I have three questions:
1) I have many relatives who live far from me. We have some family disputes that make us distant. Sometimes, they would call me but cause trouble, so my family ignored them. During Eid, however, we meet as a family and talk normally. Is this considered cutting the ties? Do I have to greet my family often or is being in a neutral state like this okay?
2) If I forsake someone out of personal anger and I greet them, does this greeting have to be the Salaam greeting, or will any other greeting be enough?
3) If I dislike a person due to personal reasons without hating him, so I avoid him although we are in a normal state and we do not hate each other nor are angry with each other, is this considered forsaking another Muslim?
Please reply, this is an important matter. Thank you .
All perfect praise be to Allah, the Lord of the worlds. I testify that there is none worthy of worship except Allah and that Muhammad, sallallahu ʻalayhi wa sallam, is His slave and Messenger.
We shall answer your three questions in the three following points:
First, if these relatives are among the relatives with whom it is obligatory to uphold the ties of kinship, then it is an obligation to uphold the ties of kinship with them, and cutting those ties with them is regarded as a major sin. The relatives with whom it is obligatory to uphold ties of kinship are the Mahram relatives (permanently unmarriageable kin), according to the preponderant opinion of the scholars of Fiqh. Settling for meeting them during the 'Eed only is not sufficient to uphold the ties of kinship as required in the Shariah, as this is not customarily regarded by people as upholding ties of kinship.
If you cannot visit them, you are obliged to uphold the ties of kinship with them by any means available, such as phone calls or messages and the like. The Maaliki scholar Al-ʻAdawi said, “Upholding the ties of kinship can be done by visiting one's relatives in person, offering money for those in need, good words, and asking about them and their conditions ... visiting is required with the relatives who live close to the person; otherwise (if they live far), he upholds ties with them by writing to them or sending a messenger.” [Haashiyat Al-ʻAdawi]
It should be noted that maintaining ties of kinship with one's relatives and enduring their harm yield great rewards. Abu Hurayrah, may Allah be pleased with him, narrated that a man said to the Prophet, sallallahu ʻalayhi wa sallam, “I have relatives with whom I try to maintain good relations, but they sever the relations with me; whom I treat kindly, but they treat me badly; with whom I am gentle, but they are rough towards me.” The Prophet, sallallahu ʻalayhi wa sallam, said, “If you are as you say, it is as if you are feeding them hot ashes, and you will be supported by Allah against them as long as you continue to do so.” [Muslim]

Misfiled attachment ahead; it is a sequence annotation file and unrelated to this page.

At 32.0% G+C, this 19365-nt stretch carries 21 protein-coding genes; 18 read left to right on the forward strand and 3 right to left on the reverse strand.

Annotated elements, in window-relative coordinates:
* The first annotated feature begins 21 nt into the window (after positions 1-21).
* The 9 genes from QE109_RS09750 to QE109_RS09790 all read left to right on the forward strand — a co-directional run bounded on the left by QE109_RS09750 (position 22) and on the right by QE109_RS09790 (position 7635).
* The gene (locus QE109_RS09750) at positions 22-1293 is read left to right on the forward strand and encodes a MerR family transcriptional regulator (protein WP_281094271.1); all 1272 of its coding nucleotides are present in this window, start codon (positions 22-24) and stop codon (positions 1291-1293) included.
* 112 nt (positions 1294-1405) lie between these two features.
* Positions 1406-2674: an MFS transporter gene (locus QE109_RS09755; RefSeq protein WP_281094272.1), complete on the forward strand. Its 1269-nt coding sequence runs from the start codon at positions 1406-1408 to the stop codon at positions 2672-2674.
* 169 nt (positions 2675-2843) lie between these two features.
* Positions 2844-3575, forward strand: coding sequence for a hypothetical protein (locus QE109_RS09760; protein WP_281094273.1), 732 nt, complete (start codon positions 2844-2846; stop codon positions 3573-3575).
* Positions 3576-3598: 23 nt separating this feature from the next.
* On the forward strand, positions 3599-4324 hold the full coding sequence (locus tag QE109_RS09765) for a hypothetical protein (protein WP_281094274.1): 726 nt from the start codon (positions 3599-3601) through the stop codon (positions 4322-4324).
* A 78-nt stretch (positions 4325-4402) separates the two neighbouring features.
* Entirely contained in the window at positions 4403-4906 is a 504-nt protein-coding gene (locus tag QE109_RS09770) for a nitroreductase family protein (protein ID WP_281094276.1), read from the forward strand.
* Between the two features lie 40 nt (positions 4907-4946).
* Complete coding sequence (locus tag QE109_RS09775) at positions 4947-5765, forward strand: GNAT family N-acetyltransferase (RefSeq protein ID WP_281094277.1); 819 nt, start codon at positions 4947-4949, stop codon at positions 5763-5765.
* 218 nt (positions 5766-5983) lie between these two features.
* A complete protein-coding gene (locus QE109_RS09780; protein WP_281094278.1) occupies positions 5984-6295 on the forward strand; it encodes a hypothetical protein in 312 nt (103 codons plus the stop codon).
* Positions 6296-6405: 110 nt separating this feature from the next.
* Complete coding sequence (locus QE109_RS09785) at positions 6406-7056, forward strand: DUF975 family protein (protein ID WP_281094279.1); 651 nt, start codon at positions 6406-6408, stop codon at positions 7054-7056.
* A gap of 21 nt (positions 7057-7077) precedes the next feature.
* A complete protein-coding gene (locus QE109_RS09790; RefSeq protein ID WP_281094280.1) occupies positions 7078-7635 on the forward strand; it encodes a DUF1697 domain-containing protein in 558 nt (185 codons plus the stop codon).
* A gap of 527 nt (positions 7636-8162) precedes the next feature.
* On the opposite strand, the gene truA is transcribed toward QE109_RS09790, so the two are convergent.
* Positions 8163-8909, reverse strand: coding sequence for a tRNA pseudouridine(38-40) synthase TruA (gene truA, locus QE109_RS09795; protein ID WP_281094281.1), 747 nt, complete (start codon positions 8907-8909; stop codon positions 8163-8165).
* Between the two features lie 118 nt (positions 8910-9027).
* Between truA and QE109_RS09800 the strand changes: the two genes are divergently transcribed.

A Muslim is not required to ask about his family members constantly; rather, he is required to do what upholds the ties with them by any of the customarily acceptable means highlighted above.
Second, if by forsaking someone for a personal reason, you mean that you avoid him for a worldly purpose, this is impermissible beyond three nights. You must put an end to this forsaking. It is sufficient to talk to him even if this person does not greet you, and this would put an end to the forsaking. If you greet this person, it is better to greet him with the greeting of Islam (with the Salaam). If he is away, it is sufficient to write to him. Al-Qaadhi ʻIyaadh said, “The least acceptable means of upholding ties of kinship is to refrain from forsaking one's relatives and talk to them even if by the Salaam.”
Third, if avoiding a person is not due to a dispute, it is not considered forsaking. Scholars stated that the prohibited forsaking is when two people are present in the same place and they turn away from one another and refrain from talking to each other. In Sharh Saheeh Al-Bukhaari, Ibn Battaal said, “Forsaking means that a person refrains from talking to his (Muslim) brother when they meet, and they turn away from each other and do not even greet one another with the Salaam. One of the due rights of a Muslim upon his fellow Muslim if they meet is that each of them greets the other. If they refrain from it due to discord, then they have committed what Allah has forbidden and deserve the due punishment, unless Allah chooses to pardon them.” [Sharh Saheeh Al-Bukhaari]
Allah knows best.
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